It is now ten years since Arrasate Press
was set up or since Ttipi-ttapa attained its objective to become a free
fortnightly publication. The model that has been most successful in the
local press in Basque has already been identified: a weekly or fortnightly
free publication, edited by its own contributors, financed with public subsidies
and advertising, the contents
of which do not disturb almost anybody and written in unified Basque. Of
course, these characteristics conform a general profile, and each village
or region has adapted the model to the features of its own environment.
Dissemination is the next step after reputation and audience. The initial
magazines had the impact of any new invention and the news spread among
the "euskerazales" (the supporters of the Basque language) faster
than the flu. Over the last few years many different projects have been
started and the weakest of them have floundered, in accordance with the
theory of the survival of the strongest, and nowadays, the impetus seems
to have calmed down, as is always the case with such crazes.
However, with respect to the Basque local press, the main data are well
known: approximately 50 publications, and 400.000 readers.
I would add some more data: Some 100 paid workers. And since they are
the ones who make the magazines, I now wish to look into those who toil
in the Basque local press.
Let those who are not acquainted with the context of such work be warned:
in the Basque local press there are two different types of workers: those
with university degrees who are on the payrolls and the volunteers, who
thus contribute to their communities or make their dreams come true. This,
of course, does not mean that all those who are paid have a university degree
(although this is normally the case), nor does it mean that the volunteers
lack university degrees (what they certainly do not have is a salary). The
longer the frequency of the magazine (quarterly, bimonthly), the more voluntary
work and the less paid labour there is behind them. However, although also
in the weekly magazines the lions share of the work is on the shoulders
of a group of remunerated people, there are always people who
contribute with their work and their time free of charge.
In my opinion the voluntary work is a necessary help, and one has to
pamper them with gratefulness. I have no doubts in this regard. But the
responsibility is the workers. Just as in any other activity, the
work that has to be undertaken to properly deliver the publication to weekly
-fortnightly -monthly magazines, has to be in the hands of professionals.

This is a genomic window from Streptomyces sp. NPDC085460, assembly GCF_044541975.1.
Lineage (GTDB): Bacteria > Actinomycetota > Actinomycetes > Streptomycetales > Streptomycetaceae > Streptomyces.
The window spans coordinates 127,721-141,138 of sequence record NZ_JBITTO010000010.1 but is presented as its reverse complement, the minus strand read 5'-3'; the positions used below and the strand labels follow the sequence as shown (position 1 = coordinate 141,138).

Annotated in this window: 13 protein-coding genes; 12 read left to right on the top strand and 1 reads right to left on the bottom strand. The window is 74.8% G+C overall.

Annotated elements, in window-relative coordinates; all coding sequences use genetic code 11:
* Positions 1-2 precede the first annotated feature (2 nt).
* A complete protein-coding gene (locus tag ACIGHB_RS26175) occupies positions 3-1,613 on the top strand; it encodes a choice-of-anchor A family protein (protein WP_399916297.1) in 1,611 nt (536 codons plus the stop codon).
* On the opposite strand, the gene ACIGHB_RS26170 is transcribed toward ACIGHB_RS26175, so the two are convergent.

Even if all these people who work voluntarily went to the circus to see
the trapeze artists, or drank tequila under the sun in the Caribbean, or
made an excursion to go to a dance, those of us who remain here must deliver
the magazine punctually in the readers homes. That is the objective,
that is to say, not to depend on the changes that take place in the life
of the volunteers.
But to fulfil this objective, the person that works in the Basque local
press must be contracted under honourable conditions.
It is true that there was a time when the local press was the first job
for those who had just received their degrees and who lacked experience;
it is also true that these workers were young ten years ago; it is true
that they are small groups of workers and that specialisation is not easy;
it is true that in some instances, the regional press has been the starting
point that some have used to jump to greater endeavours... Yes, indeed,
but all these truths are but a variable reality.
Those who lacked experience have since typeset heaps of texts, they have
set the layout of heaps of pages and they have sold heaps of advertisements
since then; after 10 years, we all have aged the same number of years, we
have calmed down and we have often united; whoever is really valid will
be off to the larger media, if he or she is lucky and longs to have friends;
but local magazines will continue having small work forces for a long time.
I also want to contribute with another couple of thoughts in connection
with this reality. As we are dealing with small work forces, the character
of the leader exerts a tremendous influence on the content, the aspect and
the orientation of the magazine. The same thing happens with groups of friends,
in expeditions or parishes. One must be alert, therefore, when selecting
the directing or directress of one of these magazines, since the
contents, to a considerable degree, will be a reflection of his or her character
(more or less sport, a radically new design, the prevalence of contents
on the Basque language, a clear-cut ideology, the distinction between us
and them, the dialect ...).
Another fact: of the approximately 100 workers that are paid to work,
somewhat more than half have a part-time or an hourly contract, and among
them, some even lack a written contract. If we wish to put the product in
the hands of professionals, if we want them to be responsible and if what
we want is excellence, the labour situation must be necessarily dignified.
Because it is a job, not a militancy. And to conclude, yet another reflection:
the journalists, the designers, the managers, the publicists, all certainly
have intuition and some formidable ideas (so my mother says, so I have been
told by my friends, so I was told by my girlfriend...) but it is convenient
to ask the readers, because it is necessary take into account and to research
on who we are making the magazine for, and there are scientific means for
this. Thus, if we want the magazine to be good, attractive and legible,
then we must leave in the hands of the best. Just a few, but the best.
Asier Aranguren, journalist, professor
at the University of the Basque Country